A Disaster and a Valuable Lesson

By Carolyn Edlund

Back in the 1990’s, I had a rather unsettling experience, and learned a valuable lesson in the process.  After setting up my booth at an art show in Harrisburg, Pennsylvania, I went to park my car. When I returned, my booth was missing – literally. Running closer, I found that my (former) canopy was lying tangled and twisted, halfway down the bank of the Susquehanna River, with an upside-down golf cart on top of it.

An employee of the show promoter was driving that cart, with a passenger, and had stepped on the gas rather than the brake. It took out half a glass artist’s booth and totaled mine. I realized how incredibly fortunate I was to have been out of my booth for the few seconds that it took to destroy it. However, two people were taken to the hospital on back boards by EMT’s, which was the worst part of the accident.

A few weeks later, I received a check for several thousand dollars for my loss, and promptly called Flourish Company and ordered the very best display canopy they made, with all the bells and whistles.

That disaster taught me a valuable lesson which could have saved my own business.  I was lucky in that I was the victim in that situation, and that the show promoter carried insurance. How easily could I have been in their shoes?  I’d been working without insurance for too many years, and this was a wake-up call. I had heard horror stories (like the jeweler at a show who had a gust of wind break their case, sending a flying shard of glass which cut off a customer’s nose). But could that happen to me? Could that happen to you?

Insurance covers both property (like your studio, and your inventory) and liability (any claims made against you for loss or damage others may suffer due to your negligence). The Crafts Emergency Relief Fund (CERF) reports that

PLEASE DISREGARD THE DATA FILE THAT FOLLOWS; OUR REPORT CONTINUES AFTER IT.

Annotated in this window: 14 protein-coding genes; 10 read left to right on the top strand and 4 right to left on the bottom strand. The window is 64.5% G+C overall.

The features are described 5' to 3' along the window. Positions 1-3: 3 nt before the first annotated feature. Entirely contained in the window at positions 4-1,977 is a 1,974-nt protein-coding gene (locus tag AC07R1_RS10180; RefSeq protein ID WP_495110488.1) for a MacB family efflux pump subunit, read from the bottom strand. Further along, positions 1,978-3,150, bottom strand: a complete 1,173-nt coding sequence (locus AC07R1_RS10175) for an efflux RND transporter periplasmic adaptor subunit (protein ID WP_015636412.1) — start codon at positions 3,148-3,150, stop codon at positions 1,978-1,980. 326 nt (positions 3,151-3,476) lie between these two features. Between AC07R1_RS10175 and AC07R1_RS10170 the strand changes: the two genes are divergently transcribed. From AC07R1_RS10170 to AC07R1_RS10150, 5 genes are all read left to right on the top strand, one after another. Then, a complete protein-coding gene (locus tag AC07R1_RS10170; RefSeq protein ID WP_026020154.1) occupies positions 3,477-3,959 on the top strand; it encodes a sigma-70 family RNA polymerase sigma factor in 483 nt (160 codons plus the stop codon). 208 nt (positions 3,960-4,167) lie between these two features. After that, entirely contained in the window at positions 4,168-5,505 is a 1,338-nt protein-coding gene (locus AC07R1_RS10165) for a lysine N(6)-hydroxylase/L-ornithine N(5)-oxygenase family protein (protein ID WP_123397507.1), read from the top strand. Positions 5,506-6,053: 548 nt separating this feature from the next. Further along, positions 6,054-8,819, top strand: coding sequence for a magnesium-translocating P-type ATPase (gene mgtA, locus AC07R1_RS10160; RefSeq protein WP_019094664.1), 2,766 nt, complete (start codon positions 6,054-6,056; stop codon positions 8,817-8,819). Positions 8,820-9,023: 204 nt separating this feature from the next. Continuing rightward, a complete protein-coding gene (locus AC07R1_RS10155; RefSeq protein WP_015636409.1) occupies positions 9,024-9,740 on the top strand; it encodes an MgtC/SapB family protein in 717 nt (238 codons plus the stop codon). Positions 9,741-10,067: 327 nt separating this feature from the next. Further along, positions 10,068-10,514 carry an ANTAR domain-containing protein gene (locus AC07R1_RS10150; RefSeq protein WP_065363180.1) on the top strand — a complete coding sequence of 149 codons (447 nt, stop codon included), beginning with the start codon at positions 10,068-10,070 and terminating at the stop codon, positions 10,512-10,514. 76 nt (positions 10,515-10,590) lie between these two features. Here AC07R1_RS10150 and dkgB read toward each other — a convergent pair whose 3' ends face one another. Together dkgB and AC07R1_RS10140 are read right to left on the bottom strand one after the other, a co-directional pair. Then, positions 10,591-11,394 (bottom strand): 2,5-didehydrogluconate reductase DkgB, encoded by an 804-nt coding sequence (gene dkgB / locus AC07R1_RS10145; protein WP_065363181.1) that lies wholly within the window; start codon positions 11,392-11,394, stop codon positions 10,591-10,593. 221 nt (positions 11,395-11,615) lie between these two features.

about 69 percent of working artists are not properly insured against an accident or disaster that might damage or destroy their equipment, tools, supplies, or inventory.

  • Are you under the impression that your homeowners insurance policy will cover your home studio? It does not, unless you have a rider to that effect on your policy.
  • Do you believe that your personal auto policy will cover your valuable work while you are driving to a show or for business purposes? Think again. You may need a Business Auto policy.
  • Are you aware that if you sell work from your home studio, you are open to any claims from a customer who is injured on your property? Consider getting a Businessowner’s policy.

The Crafts Report features an excellent article by Patrice Lewis on this subject, which gives lots of useful information.

Sit down with your insurance agent and learn how you can protect yourself and your work by obtaining proper coverage. You can also visit sites like the Artist Help Network and CERF, which list insurance carriers who tailor plans for artists and craftspeople. Often artist guilds and organizations have plans which offer insurance plans at reasonable premiums to members as well.

Comments

  1. This is an excellent article on why we need insurance.
    I had not thought of anything more than the potential
    losses at the studio or possibly from theft at other venues.
    This is so comprehensive that it is almost scarey, but
    something we should consider.Thanks.

    • It can seem like an expensive proposition to get coverage, but you should get several quotes, and you may find it is very affordable. Think of the alternative – you could be financially wiped out if you get hit with a lawsuit or lose all your work in a fire, etc.

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